Coach Bex’s Story

My blog this week is a personal one and a slightly longer one than usual so bear with me. Following lots of questions, I have decided to write about my recent surgery.


So I have kind of filtered out information in dribs and drabs about my surgery, mainly because I was a little embarrassed back in June to admit that I would be taking a month out of work and 3 months out of training, essentially for a tummy tuck! But there is actually a lot more to it and I am finding over the weeks and months that pass that my doctor was right when he told me my condition is actually very common. More and more women, mums, are coming forward and sharing with me that they too had the same ailment and went through the same corrective procedure. It is even more common, it seems, with mums like myself who regularly train.


Believe it or not, despite myself and my husband being small, both of our babies were very large and during pregnancy my stomach was stretched beyond the norm! As a result, both labours, although natural deliveries, were very complicated. My body took a severe battering and that’s not an exaggeration!


A few months after having Isaac, a midwife checked me over and told me my abs were still a little parted but it was to be expected and that if I slowly started exercising and, in particular, “doing some crunches”, they would fuse themselves back together. Massive error!!


3 years on, a CrossFit coach and amateur competitor ?, my abs were in a worse state than ever! Admittedly, when i sought out medical attention it was more because my bulging belly made me feel miserable than anything else, but when I found that I actually had a severe diastisis recti and that I was extremely lucky to not be experiencing horrific pain from the training I was doing, my decision to go ahead with abdominoplasty was justified in my mind.


Repairing Diastasis with Tummy Tuck Surgery

Diastasis recti is a condition where the abdominal muscles are separated and no longer located next to each other. The most common cause of diastasis is pregnancy, and no amount of exercise can reverse the condition. When diastasis is caused by pregnancy there is a significant change in shape of the abdominal wall, even in extremely thin patients. This leaves the abdomen looking swollen. The condition is quite common, and studies have shown that it occurs in 35-62% of women.


The only way to resolve diastasis is through a surgical re-approximation of the muscles.  A tummy tuck, or abdominoplasty surgery, is the ideal procedure because it not only corrects the separated muscles, but also removes the excess skin that is associated with a diastasis.


I want to reiterate that tummy tuck surgery for diastasis repair is not a procedure for the removal of excessive amounts of intra-abdominal fat. There was no liposuction for me unfortunately!! It is only done to reconnect the separated sides of the abdomen in order to create a tighter abdominal area.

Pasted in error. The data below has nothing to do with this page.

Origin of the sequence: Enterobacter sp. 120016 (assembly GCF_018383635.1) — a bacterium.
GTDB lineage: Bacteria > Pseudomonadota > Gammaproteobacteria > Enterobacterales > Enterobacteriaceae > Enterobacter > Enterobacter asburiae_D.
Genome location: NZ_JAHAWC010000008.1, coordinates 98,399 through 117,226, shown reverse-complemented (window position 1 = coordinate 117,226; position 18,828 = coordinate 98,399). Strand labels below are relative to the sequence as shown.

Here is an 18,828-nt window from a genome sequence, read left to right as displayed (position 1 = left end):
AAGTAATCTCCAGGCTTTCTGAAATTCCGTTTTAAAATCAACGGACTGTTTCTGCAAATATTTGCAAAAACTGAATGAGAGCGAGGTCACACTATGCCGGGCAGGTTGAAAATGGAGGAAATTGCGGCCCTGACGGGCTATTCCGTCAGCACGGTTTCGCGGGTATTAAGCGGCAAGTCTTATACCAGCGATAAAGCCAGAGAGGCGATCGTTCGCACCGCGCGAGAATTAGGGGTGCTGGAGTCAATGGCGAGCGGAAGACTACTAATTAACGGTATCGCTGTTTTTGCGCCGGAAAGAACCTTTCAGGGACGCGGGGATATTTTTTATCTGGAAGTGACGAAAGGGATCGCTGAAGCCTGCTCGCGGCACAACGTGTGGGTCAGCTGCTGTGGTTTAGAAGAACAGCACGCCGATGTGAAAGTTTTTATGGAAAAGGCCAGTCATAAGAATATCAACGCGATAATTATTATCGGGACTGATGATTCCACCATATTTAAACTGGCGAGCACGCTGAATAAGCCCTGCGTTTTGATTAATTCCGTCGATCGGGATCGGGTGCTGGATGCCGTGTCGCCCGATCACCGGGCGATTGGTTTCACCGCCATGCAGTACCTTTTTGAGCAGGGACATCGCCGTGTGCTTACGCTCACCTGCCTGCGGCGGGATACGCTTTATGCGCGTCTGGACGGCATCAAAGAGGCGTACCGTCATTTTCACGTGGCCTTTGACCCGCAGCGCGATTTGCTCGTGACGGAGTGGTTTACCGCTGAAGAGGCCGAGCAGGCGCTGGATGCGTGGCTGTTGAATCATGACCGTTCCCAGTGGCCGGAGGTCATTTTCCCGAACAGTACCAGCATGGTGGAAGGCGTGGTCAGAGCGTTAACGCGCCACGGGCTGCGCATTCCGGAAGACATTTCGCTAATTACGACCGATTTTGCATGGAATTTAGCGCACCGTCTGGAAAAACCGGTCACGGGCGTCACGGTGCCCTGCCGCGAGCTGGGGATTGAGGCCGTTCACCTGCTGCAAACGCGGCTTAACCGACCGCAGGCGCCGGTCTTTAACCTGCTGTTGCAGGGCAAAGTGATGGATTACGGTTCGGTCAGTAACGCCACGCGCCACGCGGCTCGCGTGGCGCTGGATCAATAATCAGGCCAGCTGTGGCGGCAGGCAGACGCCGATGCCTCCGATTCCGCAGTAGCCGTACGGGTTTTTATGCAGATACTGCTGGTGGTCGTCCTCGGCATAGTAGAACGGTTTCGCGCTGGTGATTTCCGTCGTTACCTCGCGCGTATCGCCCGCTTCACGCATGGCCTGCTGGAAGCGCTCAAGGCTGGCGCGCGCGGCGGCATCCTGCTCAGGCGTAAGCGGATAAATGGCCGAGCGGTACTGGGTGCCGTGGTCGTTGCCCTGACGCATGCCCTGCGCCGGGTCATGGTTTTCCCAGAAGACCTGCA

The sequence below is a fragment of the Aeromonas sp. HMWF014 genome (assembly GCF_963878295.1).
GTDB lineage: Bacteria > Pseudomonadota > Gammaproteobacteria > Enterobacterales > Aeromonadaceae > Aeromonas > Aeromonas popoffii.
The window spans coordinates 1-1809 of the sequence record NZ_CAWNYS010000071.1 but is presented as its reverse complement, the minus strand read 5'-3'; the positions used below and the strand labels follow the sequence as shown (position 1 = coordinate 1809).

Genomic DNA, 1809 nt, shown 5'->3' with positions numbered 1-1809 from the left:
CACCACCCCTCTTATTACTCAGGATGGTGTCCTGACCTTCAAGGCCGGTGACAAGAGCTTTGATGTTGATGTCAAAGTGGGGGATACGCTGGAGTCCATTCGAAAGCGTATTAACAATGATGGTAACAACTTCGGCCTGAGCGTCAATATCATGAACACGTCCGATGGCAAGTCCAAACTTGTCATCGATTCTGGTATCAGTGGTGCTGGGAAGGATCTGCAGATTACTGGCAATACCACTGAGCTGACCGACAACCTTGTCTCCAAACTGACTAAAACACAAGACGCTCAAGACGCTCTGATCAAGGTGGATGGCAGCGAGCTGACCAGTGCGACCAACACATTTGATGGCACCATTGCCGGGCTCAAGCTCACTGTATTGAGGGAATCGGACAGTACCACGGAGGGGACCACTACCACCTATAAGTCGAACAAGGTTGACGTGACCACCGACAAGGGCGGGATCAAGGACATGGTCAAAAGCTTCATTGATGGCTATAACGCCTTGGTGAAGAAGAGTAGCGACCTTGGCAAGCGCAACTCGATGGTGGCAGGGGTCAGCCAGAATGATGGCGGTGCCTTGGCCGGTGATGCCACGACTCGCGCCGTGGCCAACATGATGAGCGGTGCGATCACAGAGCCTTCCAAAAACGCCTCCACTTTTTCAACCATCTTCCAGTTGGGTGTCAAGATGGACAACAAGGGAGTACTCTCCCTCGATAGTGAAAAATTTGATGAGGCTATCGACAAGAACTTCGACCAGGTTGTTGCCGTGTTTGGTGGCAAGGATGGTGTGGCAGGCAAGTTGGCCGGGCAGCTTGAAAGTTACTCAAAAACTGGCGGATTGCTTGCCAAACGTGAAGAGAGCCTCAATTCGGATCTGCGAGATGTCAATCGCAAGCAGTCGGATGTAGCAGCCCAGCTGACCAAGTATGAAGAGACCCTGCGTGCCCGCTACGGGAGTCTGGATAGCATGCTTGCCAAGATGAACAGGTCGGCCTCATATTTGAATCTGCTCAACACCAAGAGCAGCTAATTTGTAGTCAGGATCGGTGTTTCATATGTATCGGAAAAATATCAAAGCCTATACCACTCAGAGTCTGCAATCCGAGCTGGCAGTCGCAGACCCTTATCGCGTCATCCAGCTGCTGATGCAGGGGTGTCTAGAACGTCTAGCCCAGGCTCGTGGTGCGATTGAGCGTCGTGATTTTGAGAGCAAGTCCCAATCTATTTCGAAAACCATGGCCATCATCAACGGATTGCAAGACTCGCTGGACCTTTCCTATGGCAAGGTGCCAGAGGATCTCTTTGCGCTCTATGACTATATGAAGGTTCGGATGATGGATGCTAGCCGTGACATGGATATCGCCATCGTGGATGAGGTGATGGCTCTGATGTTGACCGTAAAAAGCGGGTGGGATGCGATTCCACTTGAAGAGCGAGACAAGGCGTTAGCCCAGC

My surgery was completed under general anaesthetic and took approximately 3 hours. The skin was cut hip to hip and then up to towards the rib-cage, mesh was inserted to close any bulging, the muscles were tightened using a corset-style stitch and the belly button was re positioned. After the excess stretched skin was removed, the remaining skin was released from the upper abdomen and pulled down to close the open area. Pretty full on!


The first few days after surgery were horrific. The pain, the nausea, the overall lack of ability to do ANYTHING! but slowly as the weeks went on, the pain and tightness began to ease. My return to training has been, in my mind, slow and frustrating but from talking to other ladies who have been through the same procedure, I am actually making relatively fast progress.


I wanted to share my experience with you because it is a very common condition that seems to be hidden due to embarrassment or worry of being perceived as vain. We have a lot of families training at our box, I want other mums to be aware of their bodies and mindful of the exercises they can and can’t do and also to know that our battered bodies, that we sometimes hardly recognise anymore after childbirth, can be fixed up pretty good ?


Of course, the abdominoplasty procedure isn’t limited to mums with diastisis, for me it was pregnancy that “destroyed” my tummy, but it can also be the answer for athletes who have worked their butts off to lose a large amount of weight and are left with a similar saggy tum.

I deliberated over this for quite some time as it is a very personal matter but here are my before and after (so far) photos.
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Don’t be afraid to consult your friends at the box about these kinds of issues, most of the time, we are not alone!


Coach Bex